Being selected to participate in this High Performance Event often triggers players to feel pressure. For some of you this may be your first experience at one of these weekends. It’s a great opportunity to showcase your skills with the hope of continuing your hockey career at the next level of play. As a result, many players feel pressure to “over perform.” They want to “flash”, make highlight reel play after play in order to get noticed. They want to create a buzz about their play. This approach usually backfires.
You know there will be scouts, college coaches, and evaluators as well as fans watching you play. Our players who have participated in this event who have moved on to college hockey have said that is easy to get sucked into turning all that goes with the events into noise that creates pressure to play to the coaches, scouts and parents. One of the biggest mistakes I see hockey players and athletes in general make is to let external pressure and circumstances impact the way they play.
They don’t focus on what they can control. They end up focusing and comparing themselves to the kid who is committed already or that they think everyone is talking about. Or you focus on the fact that you think you could show your skills better if the coaches put you on a line with “better players.”
The impact on your performance is that you spend valuable mental energy on something you cannot change instead of using that mental energy to focus on preparing yourself to play well.
The players who have played in these events who have the benefit of hindsight often tell me that they wished they had challenged themselves to ignore the noise. They wish they had struck a better balance between showcasing their individual skills and helping their team succeed. The better your team performs the more likely you are to get good looks from coaches and scouts.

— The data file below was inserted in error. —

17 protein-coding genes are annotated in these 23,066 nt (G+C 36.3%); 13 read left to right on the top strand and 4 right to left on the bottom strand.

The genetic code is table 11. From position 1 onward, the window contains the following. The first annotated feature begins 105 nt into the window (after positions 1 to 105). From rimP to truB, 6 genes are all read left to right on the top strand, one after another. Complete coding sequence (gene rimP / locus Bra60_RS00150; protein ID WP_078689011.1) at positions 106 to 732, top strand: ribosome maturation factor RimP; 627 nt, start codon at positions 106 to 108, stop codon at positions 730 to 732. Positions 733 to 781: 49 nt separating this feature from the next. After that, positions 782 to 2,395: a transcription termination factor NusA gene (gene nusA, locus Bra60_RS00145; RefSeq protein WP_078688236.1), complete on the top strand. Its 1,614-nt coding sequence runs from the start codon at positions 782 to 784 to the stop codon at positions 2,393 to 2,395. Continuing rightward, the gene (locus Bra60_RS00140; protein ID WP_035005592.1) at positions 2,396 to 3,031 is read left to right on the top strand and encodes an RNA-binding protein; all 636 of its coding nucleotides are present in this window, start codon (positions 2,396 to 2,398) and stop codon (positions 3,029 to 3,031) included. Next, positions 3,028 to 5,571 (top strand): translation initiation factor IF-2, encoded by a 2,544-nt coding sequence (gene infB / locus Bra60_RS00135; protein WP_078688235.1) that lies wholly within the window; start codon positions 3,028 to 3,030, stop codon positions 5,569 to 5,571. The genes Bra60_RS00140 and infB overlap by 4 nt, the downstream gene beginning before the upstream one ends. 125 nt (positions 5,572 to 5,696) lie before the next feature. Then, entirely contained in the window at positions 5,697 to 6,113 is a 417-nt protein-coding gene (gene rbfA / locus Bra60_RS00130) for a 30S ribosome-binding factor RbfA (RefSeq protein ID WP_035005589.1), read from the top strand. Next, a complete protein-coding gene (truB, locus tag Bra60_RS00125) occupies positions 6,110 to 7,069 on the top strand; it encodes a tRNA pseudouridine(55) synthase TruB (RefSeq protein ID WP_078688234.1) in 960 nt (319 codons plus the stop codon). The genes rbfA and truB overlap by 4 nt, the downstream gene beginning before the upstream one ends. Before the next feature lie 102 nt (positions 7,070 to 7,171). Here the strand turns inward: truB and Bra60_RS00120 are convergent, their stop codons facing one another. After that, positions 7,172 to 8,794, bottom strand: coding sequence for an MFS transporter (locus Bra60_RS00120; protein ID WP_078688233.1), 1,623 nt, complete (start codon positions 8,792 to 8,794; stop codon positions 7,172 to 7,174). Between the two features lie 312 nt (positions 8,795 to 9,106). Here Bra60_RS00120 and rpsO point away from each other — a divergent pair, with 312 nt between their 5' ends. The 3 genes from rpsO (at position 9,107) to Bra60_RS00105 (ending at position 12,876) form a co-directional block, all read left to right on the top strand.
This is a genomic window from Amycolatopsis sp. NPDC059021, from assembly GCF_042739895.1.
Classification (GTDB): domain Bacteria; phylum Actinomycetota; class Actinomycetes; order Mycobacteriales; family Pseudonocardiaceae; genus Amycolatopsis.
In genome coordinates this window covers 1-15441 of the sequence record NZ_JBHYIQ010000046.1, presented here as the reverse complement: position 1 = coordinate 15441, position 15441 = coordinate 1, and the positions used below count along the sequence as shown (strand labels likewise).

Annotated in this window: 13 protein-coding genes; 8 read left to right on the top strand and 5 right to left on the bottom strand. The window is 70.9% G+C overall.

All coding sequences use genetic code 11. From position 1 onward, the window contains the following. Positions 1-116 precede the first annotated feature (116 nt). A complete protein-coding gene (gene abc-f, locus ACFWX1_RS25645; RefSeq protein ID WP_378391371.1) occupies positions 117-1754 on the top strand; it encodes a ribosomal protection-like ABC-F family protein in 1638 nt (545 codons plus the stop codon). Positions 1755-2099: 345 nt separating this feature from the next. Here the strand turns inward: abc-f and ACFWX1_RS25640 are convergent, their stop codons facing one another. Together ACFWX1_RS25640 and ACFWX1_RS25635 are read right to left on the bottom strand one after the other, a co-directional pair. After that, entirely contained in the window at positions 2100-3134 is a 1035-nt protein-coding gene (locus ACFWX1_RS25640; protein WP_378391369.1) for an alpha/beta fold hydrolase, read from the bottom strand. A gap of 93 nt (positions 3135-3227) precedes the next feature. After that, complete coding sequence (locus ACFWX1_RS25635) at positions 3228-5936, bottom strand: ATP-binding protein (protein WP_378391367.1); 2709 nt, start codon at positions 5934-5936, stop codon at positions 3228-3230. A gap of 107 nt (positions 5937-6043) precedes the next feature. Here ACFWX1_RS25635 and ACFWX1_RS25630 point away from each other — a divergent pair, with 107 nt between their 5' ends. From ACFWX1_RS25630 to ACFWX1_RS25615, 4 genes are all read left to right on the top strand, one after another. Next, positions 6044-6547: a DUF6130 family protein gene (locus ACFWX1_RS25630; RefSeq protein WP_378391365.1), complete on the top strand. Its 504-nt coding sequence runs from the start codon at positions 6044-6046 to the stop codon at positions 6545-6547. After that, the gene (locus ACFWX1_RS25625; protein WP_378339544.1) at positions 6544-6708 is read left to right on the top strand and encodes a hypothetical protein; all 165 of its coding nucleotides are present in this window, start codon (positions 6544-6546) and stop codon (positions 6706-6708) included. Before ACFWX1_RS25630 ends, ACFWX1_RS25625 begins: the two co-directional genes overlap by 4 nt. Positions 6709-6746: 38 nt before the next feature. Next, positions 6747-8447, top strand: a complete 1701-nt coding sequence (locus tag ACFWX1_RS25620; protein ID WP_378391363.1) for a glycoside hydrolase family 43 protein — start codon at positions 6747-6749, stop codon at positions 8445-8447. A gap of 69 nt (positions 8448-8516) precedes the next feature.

It is important to remember to ignore the noise in your head to over perform by playing to impress all the scouts in the stands or to try to mold their game to fit what the scouts are looking for. Remember that what one scout looks for or is looking for may be quite different than the other. Or the needs of their specific teams may not fit the skill set you carry.
Focus on your game and learning from the process. This will not be your last tryout. You are here because you have been identified as a player who is a high performer. Use the skills that got you here and don’t try to do too much. Remember that those who are evaluating you are professionals who can see both big and small and subtle ways you are skilled. If you have what they are looking for you don’t have to “flash” for them to see it.
If you struggle to ignore they noise and keep yourself from over performing, there are many ways we can help you benefit from our knowledge and experience in helping players maximize their potential.